The updated Preferred Reporting Items for Systematic Reviews and Meta-Analyses (PRISMA) was employed to carry out this systematic review on assessing the role of metformin in preventing VTE [8]. A systematic search of three main electronic databases including Embase, PubMed, and EBSCO was undertaken. Additionally, using two techniques such as snowballing and pearl growing methods, relevant articles were also searched and reviewed [9, 10]. All relevant published articles from January 2001 to December 2021 were included and we limited the search to articles published in the English language due to translation issues in other languages. Search restrictions with filters were employed on the language (English), publication period, and age category to include eligible studies in the search.

Using different combinations of keywords and after conducting a deep literature search by using the following search terms: “Metformin AND venous thrombus AND Diabetes”, “Metformin AND thrombus formation AND Diabetes”, “Metformin AND thromboembolism AND Diabetes Mellitus”, metformin AND deep vein thrombosis AND prediabetes”, and “Metformin AND thromboembolism OR thrombus AND Diabetes Mellitus”. In addition, the most prevalent concepts were employed including metformin AND venous thrombus. Then these major concepts were combined using combinations (AND, OR) relevant to the research question. An example of a complete search strategy included: “Metformin AND thromboembolism OR thrombus AND Diabetes Mellitus OR Type 2 Diabetes Mellitus” ((“metformin”/exp OR metformin) AND (“thromboembolism”/exp OR thromboembolism) OR “thrombus”/exp OR thrombus) AND (“diabetes mellitus”/exp OR “diabetes mellitus” OR ((“diabetes”/exp OR diabetes) AND mellitus)). Further, truncation (*) with a similar root word was employed to identify more germane articles.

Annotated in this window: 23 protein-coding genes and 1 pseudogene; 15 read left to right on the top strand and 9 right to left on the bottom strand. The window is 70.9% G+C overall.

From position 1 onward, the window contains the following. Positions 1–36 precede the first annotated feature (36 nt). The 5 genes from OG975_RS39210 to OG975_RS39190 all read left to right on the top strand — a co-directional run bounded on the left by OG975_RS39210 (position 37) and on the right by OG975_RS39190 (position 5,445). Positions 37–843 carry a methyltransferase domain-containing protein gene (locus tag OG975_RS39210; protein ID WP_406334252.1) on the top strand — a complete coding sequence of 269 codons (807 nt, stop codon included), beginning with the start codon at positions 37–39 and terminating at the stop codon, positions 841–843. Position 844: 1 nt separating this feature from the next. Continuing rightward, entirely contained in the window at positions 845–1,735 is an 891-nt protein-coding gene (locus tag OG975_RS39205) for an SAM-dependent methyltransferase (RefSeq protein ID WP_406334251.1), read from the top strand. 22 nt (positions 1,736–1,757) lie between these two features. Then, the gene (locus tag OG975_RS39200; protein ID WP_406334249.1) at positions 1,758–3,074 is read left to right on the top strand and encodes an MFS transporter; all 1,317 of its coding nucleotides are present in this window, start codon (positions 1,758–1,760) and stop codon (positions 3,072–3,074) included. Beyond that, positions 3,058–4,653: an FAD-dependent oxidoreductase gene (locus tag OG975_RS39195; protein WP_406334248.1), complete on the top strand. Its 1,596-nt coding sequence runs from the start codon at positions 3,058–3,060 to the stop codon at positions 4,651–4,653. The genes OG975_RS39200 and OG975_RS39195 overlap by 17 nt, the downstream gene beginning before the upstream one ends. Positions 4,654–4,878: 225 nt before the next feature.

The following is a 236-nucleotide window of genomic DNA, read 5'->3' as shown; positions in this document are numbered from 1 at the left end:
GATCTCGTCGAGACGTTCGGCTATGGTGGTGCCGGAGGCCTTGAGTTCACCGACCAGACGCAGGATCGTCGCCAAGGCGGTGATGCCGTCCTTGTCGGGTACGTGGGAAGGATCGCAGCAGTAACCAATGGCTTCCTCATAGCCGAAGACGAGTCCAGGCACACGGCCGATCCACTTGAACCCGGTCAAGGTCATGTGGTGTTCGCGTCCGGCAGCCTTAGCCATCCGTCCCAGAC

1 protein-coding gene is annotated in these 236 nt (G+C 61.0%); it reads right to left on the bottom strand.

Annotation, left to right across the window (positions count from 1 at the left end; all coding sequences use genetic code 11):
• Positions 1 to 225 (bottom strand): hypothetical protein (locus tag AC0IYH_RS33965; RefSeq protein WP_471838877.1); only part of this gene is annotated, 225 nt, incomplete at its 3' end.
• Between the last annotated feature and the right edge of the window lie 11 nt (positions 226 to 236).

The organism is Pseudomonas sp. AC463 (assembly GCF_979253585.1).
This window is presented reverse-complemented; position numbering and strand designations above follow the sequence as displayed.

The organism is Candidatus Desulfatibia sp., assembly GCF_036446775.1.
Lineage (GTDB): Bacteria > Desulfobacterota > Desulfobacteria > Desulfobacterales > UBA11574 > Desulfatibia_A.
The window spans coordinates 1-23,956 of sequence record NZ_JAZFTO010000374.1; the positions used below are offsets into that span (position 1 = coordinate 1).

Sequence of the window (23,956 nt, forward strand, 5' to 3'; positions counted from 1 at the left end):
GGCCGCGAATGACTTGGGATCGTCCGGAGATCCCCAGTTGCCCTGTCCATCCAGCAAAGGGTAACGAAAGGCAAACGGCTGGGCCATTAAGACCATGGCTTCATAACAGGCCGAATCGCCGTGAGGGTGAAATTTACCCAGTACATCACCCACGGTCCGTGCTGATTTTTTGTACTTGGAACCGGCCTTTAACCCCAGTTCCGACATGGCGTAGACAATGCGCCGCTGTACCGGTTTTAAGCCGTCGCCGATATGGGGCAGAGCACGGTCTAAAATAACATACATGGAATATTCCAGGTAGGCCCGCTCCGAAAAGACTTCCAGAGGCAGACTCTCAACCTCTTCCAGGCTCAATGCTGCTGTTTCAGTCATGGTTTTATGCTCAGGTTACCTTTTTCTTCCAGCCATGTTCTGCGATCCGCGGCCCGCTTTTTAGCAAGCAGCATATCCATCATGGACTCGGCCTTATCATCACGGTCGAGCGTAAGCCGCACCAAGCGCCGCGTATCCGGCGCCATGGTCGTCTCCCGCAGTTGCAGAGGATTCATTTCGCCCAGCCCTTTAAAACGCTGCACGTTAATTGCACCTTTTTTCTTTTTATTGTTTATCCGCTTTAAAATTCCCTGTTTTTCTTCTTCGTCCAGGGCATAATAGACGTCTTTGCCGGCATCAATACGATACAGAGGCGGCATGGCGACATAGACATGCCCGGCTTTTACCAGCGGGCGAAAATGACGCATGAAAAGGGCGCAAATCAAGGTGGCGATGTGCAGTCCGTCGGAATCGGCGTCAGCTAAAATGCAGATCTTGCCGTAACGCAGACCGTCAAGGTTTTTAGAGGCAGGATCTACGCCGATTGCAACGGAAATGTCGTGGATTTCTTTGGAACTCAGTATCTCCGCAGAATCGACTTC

Study selection

Any study that focused on the role of metformin in preventing VTE in patients diagnosed with type 2 diabetes mellitus was considered eligible to be included in the review. We considered both observational and interventional studies that had assessed the beneficial role of metformin in preventing VTE formation among diabetic patients. However, grey literature, review articles, qualitative studies, letters to the editor, secondary data, and case reports were excluded from this review. The main outcome of interest was VTE in diabetic patients and to include the maximum literature on this topic, we considered both descriptive and analytical observational studies.

Data extraction